* * * * *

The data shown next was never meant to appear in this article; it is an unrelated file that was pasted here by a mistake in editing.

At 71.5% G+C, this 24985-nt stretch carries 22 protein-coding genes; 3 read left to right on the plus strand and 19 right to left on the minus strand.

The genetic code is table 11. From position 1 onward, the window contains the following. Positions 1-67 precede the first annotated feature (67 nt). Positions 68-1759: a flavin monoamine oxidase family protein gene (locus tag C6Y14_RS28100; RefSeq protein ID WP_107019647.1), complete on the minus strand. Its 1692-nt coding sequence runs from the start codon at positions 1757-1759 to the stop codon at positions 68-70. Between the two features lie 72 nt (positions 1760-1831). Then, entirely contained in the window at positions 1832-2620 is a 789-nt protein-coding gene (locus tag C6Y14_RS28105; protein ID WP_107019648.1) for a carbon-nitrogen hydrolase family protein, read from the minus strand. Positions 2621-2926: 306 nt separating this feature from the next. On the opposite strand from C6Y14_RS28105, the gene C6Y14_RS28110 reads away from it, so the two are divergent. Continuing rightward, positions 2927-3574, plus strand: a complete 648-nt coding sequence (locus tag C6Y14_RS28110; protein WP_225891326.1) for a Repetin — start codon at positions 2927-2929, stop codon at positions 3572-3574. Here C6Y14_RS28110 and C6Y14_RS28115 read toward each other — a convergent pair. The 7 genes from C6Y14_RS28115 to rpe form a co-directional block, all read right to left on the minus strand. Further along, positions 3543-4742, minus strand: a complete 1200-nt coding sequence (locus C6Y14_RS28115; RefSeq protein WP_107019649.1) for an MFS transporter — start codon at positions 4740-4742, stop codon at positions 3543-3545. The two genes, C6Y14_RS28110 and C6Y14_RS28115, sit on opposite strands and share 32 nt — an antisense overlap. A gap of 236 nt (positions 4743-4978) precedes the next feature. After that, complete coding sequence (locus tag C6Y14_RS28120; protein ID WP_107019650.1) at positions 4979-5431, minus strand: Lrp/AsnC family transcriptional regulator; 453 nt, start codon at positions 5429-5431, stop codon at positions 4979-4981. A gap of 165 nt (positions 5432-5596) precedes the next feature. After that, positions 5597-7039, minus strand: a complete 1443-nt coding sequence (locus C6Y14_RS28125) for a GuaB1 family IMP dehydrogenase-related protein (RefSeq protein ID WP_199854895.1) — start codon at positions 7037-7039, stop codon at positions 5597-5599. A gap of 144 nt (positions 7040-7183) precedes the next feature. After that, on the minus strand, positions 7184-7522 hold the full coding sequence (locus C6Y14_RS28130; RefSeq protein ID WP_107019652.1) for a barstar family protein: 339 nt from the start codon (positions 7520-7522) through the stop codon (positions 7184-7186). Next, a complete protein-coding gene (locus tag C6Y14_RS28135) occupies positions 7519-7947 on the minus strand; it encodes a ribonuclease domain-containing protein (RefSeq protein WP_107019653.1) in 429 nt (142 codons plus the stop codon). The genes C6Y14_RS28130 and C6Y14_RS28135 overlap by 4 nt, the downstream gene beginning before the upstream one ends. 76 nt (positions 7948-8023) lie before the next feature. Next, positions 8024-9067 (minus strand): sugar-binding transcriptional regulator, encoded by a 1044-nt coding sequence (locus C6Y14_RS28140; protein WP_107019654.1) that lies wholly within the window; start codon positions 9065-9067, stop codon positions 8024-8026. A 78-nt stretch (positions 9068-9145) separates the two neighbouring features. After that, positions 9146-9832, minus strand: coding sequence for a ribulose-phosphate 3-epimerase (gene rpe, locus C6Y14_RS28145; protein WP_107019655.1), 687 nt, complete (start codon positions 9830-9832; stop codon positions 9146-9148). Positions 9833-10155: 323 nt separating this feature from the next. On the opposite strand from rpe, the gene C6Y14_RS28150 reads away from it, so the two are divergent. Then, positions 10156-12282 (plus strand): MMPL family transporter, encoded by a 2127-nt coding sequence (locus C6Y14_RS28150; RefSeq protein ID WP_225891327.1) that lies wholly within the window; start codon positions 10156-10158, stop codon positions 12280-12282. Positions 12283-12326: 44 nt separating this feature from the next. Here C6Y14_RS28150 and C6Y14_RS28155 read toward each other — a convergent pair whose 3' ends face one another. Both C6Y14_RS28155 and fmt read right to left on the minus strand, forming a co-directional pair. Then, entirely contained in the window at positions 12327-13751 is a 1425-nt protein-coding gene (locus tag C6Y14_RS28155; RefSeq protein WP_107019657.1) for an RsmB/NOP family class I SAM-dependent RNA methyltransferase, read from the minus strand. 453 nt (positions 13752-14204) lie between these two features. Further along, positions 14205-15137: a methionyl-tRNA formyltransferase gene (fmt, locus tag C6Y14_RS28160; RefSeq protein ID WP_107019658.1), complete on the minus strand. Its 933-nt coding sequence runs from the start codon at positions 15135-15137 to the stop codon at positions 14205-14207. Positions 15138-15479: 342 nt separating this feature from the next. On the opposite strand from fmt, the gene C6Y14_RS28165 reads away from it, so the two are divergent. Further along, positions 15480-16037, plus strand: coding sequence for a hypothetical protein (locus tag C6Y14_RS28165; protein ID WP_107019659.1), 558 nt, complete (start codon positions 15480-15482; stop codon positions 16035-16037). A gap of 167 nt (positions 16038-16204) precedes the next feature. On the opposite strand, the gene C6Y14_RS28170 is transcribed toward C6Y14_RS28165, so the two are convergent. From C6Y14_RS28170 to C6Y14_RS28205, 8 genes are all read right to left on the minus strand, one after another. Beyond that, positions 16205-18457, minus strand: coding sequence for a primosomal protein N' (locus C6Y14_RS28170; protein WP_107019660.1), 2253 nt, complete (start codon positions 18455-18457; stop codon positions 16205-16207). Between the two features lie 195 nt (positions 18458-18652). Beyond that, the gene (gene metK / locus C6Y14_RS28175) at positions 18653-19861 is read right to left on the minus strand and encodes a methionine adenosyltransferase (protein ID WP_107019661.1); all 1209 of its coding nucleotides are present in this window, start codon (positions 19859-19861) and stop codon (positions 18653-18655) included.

Prose has combined the intriguing history with an original concept, reconstructing it into a seductive fictional story written with force and beauty. Without compromising the integrity of the facts or moralizing, she creates a mystery that is just as much a parable, with profound moral questions that are never far from the surface. As a reader you are transported to the exotic left bank of the Seine, and through the streets that Henry Miller described as "capable of transforming the negativity of reality of life into the substantial and significant outlines of art," "surrounded by the men and women of Matisse." A secret password, 'Police! Open up!' throws open the doors to the fictional Chameleon Club and the patrons seeking refuge from society's imposed gender barriers. Alive with flamboyant color, the club is a decadent haven for *glorious peacocks,* women dressed like men, 'bankers and diplomats whose wives might not know they like to go out and dance in heels,' (and where perhaps Josephine Baker's infamous diamond-collared cheetah may have terrorized the orchestra). Ensconced into a leather booth, tucked against a sleek modern beauty, sits the tuxedo-clad Louisianne *Lou* Villars (Violette Morris).